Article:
New regulations issued by the Environmental Protection Agency will lead to the closure of older, coal-fired power plants and boost electricity prices in some parts of the country, according to a new reportfrom the Government Accountability Office.
The GAO, at the behest of Sen. Jay Rockefeller (D-W.Va.), reviewed a host of information from government sources such as the EPA and Energy Information Agency (EIA) as well as private energy-sector forecasters to determine the likely impact of four new EPA regulations aimed at coal-fired power plants.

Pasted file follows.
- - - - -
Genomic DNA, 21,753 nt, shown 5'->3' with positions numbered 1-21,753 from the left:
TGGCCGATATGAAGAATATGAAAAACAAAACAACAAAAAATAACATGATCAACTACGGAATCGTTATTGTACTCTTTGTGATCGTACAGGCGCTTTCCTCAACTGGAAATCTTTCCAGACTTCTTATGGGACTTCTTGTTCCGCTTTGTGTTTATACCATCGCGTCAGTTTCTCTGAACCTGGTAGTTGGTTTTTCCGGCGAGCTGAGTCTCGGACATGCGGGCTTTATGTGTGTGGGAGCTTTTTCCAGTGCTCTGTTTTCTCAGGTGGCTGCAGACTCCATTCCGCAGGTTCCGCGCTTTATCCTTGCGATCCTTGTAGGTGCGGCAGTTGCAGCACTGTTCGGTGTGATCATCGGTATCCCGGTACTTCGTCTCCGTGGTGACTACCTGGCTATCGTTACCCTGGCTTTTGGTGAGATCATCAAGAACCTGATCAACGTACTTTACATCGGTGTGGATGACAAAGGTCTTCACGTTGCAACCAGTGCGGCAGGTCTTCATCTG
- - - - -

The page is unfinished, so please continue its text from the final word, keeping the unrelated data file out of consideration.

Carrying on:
None of the regulations has taken effect yet and two have yet to be finalized by EPA. In fact, one of the regulations – the Cross-State Air Pollution Rule – was struck down by a federal court on Tuesday, after the GAO issued its findings.
(In a 2-1 decision, a panel of the U.S. Court of Appeals for the District of Columbia Circuit said the EPA’s cross-state air pollution rule – which sought to reduce downwind pollution from power plants — exceeded the agency’s statutory authority. The court faulted the EPA for imposing “massive emissions reduction requirements” on upwind states without regard to limits imposed by law.)
GAO found that as many as 12 percent of coal-fired power plants may be closed because the EPA regulations make it too expensive for power companies to operate them, despite coal being one of world’s cheapest fuels.